I just heard today that mathematical physicist Arthur Wightman passed away earlier this month, at the age of 90. Wightman was one of the leading figures in the field of rigorous quantum field theory, the effort to try and make precise sense of the often heuristic methods used by physicists when they deal with quantum fields. He was a well-liked and very respected professor at Princeton during the years 1979-84 that I was a graduate student there, but unfortunately I don’t think I ever made an effort to talk to him, to my loss. The university has something about him here, the department here.
Wightman is most well-known for the “Wightman Axioms”, which are an attempt to formalize the fundamental assumptions of locality and transformation under space-time symmetries that any sensible quantum field theory should satisfy. His 1964 book with Raymond Streater, PCT, Spin, Statistics and All That, explains these axioms and shows how they lead to some well-known properties of quantum field theories such as PCT invariance and the Spin-Statistics relation. When this work was being done during the 1950s and early 60s, quantum field theory was considered something that couldn’t possibly be fundamental. All sorts of discoveries about strong interaction physics were being made, and it seemed clear that these did not fit into the quantum field theory framework (this only changed in 1973 with asymptotic freedom and QCD). In any case, problems with infinities of various sorts plagued any attempt to come up with a completely consistent way of discussing interacting quantum fields, providing yet another reason for skepticism.
Wightman was one of a small group of mathematical physicists who reacted to this situation by trying to come to grips with the question of exactly what a quantum field theory was, in an attempt to find both the implications of the concept and its limitations. After the early 60s, attention moved from the axioms and their implications to the question of “constructive quantum field theory”: could one explicitly construct something that satisfied the axioms? Examples were found in 2 and 3 space-time dimensions, but unless I’m missing something, to this day there is no rigorous construction of an interacting QFT in 4 space-time dimensions. There is every reason to believe that Yang-Mills theory, constructed with a lattice cut-off, has a sensible continuum limit that would provide such an example, but this remains to be shown (and there’s a one million dollar prize if you can do this).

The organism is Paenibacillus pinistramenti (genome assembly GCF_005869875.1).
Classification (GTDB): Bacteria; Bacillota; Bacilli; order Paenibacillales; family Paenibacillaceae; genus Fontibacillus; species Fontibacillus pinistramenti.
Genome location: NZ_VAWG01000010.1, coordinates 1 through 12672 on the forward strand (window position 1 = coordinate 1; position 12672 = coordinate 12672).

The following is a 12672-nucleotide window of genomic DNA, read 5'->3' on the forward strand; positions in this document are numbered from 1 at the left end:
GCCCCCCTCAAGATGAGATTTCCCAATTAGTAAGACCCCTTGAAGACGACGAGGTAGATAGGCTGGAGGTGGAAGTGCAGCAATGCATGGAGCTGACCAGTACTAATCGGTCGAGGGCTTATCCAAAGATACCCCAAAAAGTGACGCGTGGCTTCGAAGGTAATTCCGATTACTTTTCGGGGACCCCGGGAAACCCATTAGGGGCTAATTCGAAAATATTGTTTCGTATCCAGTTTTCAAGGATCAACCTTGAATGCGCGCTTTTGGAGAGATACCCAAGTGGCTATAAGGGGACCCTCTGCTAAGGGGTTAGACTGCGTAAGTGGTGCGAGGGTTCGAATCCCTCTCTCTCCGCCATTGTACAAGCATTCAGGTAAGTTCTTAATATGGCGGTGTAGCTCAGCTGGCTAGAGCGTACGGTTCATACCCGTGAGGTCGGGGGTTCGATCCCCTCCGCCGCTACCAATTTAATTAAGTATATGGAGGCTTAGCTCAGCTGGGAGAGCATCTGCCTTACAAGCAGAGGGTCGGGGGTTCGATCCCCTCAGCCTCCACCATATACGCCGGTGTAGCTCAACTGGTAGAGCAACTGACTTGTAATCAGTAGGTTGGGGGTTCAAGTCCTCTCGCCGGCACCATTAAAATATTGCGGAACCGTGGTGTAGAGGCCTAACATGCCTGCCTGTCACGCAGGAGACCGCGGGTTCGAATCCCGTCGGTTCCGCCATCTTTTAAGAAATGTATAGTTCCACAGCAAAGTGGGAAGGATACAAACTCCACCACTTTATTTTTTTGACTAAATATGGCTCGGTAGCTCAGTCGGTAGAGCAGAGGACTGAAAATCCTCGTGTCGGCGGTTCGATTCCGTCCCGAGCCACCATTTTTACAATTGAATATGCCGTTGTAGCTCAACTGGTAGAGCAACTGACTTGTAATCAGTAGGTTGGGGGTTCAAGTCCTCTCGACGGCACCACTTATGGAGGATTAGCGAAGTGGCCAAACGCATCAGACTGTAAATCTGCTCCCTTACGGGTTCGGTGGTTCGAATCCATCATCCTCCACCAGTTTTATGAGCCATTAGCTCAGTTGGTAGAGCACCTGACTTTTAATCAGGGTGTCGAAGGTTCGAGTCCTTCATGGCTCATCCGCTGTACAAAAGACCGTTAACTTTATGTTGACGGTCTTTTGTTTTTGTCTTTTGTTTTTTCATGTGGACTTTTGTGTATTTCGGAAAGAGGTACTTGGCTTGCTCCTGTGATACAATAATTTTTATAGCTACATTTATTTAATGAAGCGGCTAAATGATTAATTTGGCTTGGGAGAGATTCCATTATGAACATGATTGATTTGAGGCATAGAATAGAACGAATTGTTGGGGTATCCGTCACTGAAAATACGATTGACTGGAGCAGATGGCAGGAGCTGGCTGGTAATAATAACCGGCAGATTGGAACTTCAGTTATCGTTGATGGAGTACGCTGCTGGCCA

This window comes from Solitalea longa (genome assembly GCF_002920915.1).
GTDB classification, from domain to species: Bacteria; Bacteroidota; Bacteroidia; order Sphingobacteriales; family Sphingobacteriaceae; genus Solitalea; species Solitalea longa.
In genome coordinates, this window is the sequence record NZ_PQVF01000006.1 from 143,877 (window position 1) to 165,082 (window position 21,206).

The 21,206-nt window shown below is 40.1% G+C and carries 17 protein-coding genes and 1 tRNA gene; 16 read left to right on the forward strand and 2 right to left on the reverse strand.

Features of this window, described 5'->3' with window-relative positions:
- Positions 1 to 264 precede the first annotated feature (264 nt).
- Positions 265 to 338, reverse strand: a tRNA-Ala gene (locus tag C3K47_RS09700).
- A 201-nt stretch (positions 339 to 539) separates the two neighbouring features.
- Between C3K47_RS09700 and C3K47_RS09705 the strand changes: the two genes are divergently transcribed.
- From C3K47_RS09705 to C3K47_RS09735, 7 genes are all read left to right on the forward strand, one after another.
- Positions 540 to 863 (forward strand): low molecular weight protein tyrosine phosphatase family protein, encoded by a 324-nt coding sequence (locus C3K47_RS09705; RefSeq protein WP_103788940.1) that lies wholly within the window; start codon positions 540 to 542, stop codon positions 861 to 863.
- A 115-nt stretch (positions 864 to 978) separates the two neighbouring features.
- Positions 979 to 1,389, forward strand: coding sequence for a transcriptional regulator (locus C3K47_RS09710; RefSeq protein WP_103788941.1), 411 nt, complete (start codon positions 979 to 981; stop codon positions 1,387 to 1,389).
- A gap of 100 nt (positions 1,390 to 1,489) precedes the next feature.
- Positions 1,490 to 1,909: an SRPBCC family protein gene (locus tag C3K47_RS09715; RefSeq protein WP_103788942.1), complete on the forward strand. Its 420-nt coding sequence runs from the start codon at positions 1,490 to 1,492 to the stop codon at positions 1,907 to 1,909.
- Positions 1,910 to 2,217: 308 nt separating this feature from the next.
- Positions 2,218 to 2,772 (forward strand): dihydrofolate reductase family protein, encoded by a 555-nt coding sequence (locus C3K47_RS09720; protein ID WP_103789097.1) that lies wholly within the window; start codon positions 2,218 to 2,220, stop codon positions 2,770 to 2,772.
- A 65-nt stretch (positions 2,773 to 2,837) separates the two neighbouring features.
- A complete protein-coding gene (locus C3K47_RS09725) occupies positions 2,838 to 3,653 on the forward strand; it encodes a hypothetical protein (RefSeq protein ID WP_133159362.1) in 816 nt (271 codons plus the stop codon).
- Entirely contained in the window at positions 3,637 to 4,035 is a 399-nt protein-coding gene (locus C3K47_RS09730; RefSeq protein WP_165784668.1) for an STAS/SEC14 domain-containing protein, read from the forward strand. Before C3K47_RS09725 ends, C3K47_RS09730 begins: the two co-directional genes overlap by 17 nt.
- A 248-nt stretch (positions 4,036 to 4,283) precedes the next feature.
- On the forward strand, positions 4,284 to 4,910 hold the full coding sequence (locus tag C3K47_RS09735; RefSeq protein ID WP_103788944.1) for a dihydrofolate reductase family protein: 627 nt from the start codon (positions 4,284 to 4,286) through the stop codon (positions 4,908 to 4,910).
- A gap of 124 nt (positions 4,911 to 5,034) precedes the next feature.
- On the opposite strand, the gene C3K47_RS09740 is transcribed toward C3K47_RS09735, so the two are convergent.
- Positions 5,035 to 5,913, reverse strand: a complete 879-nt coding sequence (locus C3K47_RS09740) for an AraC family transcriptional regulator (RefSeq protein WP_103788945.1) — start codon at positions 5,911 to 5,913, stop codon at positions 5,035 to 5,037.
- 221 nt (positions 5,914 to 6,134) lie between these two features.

Thinking back to the early 1980s and my days as a graduate student, it’s clear what some of the reasons were why I didn’t spend time going to talk to Wightman. With the triumph of the Standard Model, attention had turned to questions about quantum gravity, as well as questions about the non-perturbative behavior of QCD. I certainly spent some time trying to read and understand the Streater-Wightman volume, but its emphasis on the role of the Poincaré group meant it had little to say about QFT in curved space-time, much less how to think about quantized general relativity. Gauge theories in general did not seem to fit into the Streater-Wightman framework, with the tricky issue of how to handle gauge symmetry something their methods could not address. For non-perturbative QCD, we had new semi-classical computation methods, and I was happily programming computers do numerical simulations of Yang-Mills theory. Why pay attention to the difficult analysis needed to say anything rigorous about quantum fields, when the path integral method seemed to indicate one could just put them on a computer and have the computer tell you the answer?
In later years I became much more sensitive to the fact that quantum fields can’t just be understood by a Monte-Carlo calculation, as well as the importance of some of the questions that Streater and Wightman were addressing. As particle theory continues to suffer deeply from the fact that the SM QFT is just too good, anything that can be done to better understand the subtleties of QFT may be worthwhile. It remains true that gauge theories require new methods way beyond what is in Streater-Wightman, but looking back at the book I see it as largely devoted to understanding the role of space-time symmetries in the structure of the theory. The importance of such understanding of how symmetries govern QFT may be a lesson still not completely absorbed, with gauge symmetries and diffeomorphism symmetries part of a story extending Streater and Wightman to the Standard Model, in a way that we have yet to understand.